Due to the COVID-19 emergency, veterans are logging onto the VA Video Connect app more than 120,000 times a week to access care, a 1,000 percent increase in traffic compared to a typical three-month span.
– Veterans used telehealth to access care more than 120,000 times a week during the height of the coronavirus pandemic, according to the Department of Veterans Affairs.
That’s more than a 1,000 percent increase over the usual traffic recorded on the VA Video Connect mHealth app, officials said. The three-year-old platform, touted as one of the nation’s best connected health programs, typically sees 10,000 visits a week.
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“As we near the three-year anniversary of the launch of VA Video Connect, even during these challenging times, VA has and continues to maintain access to high-quality health care for Veterans,” VA Secretary Robert Wilkie said in a press release announcing the statistics. “As the service becomes more popular, VA remains committed to providing a seamless user experience to ensure Veterans have access to care where and when they need it.”
With many of the nation’s 2.6 million veterans living in remote locations, dealing with mobility or transportation issues or simply hesitant to travel to the nearest hospital, the nation’s largest health system has been moving to embrace connected health. The number of veterans accessing healthcare through telehealth jumped 17 percent from 2018 to 2019, while virtual visits made through the VA Video Connect app jumped 235 percent.
That popularity has caught the eye of a couple Senators who say the VA could use more support.
Roughly one month ago, Senators Kelly Loeffler (R-GA) and Kyrsten Sinema (D-AZ) introduced a bill aimed at expanding the ranks of care providers licensed by the VA to use telehealth.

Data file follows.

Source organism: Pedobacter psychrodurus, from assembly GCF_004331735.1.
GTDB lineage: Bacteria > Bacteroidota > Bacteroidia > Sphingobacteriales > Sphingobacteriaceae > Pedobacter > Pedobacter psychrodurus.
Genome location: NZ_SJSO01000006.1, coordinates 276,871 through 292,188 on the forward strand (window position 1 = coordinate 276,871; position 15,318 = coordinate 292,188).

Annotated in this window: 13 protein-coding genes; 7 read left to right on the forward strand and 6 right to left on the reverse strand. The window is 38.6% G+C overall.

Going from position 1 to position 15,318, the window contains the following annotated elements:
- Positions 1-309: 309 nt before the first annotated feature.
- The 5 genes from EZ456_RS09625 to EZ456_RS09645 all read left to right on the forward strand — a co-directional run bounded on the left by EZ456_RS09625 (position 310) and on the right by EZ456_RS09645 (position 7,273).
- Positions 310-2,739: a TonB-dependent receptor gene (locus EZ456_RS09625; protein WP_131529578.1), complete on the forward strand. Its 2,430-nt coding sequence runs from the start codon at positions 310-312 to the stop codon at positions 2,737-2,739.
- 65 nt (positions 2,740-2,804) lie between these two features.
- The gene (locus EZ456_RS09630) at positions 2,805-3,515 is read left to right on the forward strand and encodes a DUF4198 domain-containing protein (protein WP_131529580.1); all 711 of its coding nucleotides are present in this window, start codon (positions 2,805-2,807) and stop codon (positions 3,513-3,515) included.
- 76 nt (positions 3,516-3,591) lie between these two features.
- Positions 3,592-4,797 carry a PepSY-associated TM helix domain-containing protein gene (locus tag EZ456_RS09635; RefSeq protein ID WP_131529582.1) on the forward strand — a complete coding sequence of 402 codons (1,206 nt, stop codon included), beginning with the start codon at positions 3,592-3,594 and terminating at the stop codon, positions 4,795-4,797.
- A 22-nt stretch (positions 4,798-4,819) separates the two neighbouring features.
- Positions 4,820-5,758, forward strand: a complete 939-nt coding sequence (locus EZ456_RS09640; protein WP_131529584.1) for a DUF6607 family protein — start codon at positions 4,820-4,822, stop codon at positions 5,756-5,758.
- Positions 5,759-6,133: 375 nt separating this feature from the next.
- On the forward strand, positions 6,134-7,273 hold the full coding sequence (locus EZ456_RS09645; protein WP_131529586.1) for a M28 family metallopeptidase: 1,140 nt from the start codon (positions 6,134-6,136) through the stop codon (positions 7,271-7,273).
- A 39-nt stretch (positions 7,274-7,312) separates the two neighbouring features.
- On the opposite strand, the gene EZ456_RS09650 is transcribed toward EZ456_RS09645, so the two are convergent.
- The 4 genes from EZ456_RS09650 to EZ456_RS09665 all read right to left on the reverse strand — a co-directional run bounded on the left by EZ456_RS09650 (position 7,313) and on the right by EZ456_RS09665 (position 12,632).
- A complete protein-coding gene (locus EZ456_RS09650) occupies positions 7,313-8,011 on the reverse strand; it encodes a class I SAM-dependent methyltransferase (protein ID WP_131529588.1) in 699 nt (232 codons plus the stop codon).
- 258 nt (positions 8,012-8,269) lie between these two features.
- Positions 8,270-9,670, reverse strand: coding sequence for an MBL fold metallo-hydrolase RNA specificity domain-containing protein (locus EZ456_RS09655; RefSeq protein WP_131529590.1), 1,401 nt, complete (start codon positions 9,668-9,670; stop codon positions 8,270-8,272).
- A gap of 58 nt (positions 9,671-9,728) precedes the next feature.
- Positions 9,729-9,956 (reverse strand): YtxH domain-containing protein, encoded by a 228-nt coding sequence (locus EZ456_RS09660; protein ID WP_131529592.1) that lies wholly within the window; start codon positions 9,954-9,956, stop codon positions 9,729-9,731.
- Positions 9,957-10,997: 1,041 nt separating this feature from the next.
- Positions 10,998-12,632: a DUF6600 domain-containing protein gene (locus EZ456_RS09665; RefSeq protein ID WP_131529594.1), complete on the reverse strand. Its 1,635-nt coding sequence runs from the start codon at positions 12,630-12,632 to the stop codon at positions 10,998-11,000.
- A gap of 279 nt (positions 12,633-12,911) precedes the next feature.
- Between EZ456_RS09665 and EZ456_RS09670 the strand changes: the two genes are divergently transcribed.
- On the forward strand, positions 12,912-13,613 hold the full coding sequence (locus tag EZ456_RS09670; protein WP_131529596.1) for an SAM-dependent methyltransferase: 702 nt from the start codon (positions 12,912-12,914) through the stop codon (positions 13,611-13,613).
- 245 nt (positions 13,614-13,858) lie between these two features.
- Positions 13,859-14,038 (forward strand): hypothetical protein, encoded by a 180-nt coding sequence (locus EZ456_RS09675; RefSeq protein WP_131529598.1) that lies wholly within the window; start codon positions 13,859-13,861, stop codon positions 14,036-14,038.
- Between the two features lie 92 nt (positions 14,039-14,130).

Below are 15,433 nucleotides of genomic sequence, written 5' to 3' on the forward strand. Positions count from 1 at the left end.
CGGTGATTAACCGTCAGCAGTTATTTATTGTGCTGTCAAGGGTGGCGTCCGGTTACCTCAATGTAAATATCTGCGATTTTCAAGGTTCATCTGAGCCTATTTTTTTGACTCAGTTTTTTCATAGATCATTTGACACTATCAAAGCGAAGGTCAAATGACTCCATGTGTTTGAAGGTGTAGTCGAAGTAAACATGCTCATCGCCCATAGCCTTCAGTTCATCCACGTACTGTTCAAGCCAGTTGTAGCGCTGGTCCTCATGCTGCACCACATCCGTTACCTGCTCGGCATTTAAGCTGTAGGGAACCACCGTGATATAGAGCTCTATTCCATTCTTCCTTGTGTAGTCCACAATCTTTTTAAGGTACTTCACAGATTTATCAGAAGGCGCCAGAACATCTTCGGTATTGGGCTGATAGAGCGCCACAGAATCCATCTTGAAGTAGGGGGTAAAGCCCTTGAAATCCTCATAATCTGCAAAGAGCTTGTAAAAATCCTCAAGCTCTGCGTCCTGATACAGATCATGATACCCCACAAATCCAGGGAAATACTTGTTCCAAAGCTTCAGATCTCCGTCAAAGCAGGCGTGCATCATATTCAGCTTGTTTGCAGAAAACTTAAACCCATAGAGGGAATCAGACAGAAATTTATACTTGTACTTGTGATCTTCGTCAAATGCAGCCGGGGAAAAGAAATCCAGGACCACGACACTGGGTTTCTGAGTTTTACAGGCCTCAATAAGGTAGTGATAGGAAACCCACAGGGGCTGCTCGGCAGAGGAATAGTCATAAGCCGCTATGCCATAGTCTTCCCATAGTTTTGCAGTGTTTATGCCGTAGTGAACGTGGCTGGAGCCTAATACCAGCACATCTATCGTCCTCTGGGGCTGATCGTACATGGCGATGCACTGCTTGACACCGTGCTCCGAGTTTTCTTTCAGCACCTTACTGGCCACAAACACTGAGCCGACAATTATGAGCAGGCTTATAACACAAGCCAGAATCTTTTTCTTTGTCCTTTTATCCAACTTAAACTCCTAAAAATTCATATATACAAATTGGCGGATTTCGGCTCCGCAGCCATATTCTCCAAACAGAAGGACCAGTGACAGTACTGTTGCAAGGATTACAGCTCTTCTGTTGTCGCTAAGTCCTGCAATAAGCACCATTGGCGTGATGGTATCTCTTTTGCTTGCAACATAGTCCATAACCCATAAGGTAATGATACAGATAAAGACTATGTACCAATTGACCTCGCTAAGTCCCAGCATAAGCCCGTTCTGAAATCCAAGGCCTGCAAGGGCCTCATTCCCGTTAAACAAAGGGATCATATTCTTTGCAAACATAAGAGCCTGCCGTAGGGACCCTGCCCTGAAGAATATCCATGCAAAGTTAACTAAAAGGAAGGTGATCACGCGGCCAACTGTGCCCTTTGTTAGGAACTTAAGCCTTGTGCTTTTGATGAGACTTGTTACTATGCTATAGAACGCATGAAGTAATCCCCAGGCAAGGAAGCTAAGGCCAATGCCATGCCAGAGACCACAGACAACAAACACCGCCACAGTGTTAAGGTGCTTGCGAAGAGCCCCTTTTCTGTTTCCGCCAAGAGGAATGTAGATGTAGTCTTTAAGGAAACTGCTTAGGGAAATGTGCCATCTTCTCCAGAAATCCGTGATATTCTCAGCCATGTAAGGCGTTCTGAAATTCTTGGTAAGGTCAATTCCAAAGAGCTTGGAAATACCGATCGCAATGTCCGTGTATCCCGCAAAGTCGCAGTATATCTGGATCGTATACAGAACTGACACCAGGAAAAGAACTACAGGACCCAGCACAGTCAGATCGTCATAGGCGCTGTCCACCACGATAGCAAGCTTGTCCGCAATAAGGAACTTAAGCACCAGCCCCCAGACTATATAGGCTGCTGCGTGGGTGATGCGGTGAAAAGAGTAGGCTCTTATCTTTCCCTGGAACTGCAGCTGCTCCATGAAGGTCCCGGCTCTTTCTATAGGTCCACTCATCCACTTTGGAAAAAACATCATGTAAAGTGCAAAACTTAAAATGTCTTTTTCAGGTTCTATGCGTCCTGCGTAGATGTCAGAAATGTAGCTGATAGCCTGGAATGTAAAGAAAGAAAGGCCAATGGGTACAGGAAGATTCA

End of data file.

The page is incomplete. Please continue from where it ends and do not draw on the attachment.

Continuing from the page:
The bill, called the VA Mission Telehealth Clarification Act, expands on the landmark VA Mission Act, signed into law in June 2018, which greatly expanded the VA’s telemedicine and mHealth network by, among other things, giving VA care providers the authority to treat veterans in any location.
A companion bill was filed in the House in June 2019 by US Rep. Earl “Buddy” Carter (R-GA), who noted the original act allowed only doctors to deliver care.
“This meant that only doctors could provide services through telehealth, not students, interns, residents or fellows,” he said. “This is a major problem especially for interns, residents and fellows who have graduated medical school and are training to become full time doctors because they are not able to get the necessary experience in telehealth at the VA until the time they become fully licensed.”
With their bill, Loeffler and Sinema put the emphasis on hardships caused by COVID-19.
“Increasing telehealth access for Arizona veterans will help keep them safe during the Coronavirus pandemic and make health care more accessible today and into the future,” Sinema said in a press release.
In his announcement, Wilkie said the VA is taking steps to expand veteran access to healthcare through telemedicine and mHealth technology. The agency has distributed more than 26,000 tablets to veterans and is working with wireless carriers like Verizon, T-Mobile and Sprint to ensure access without incurring data charges.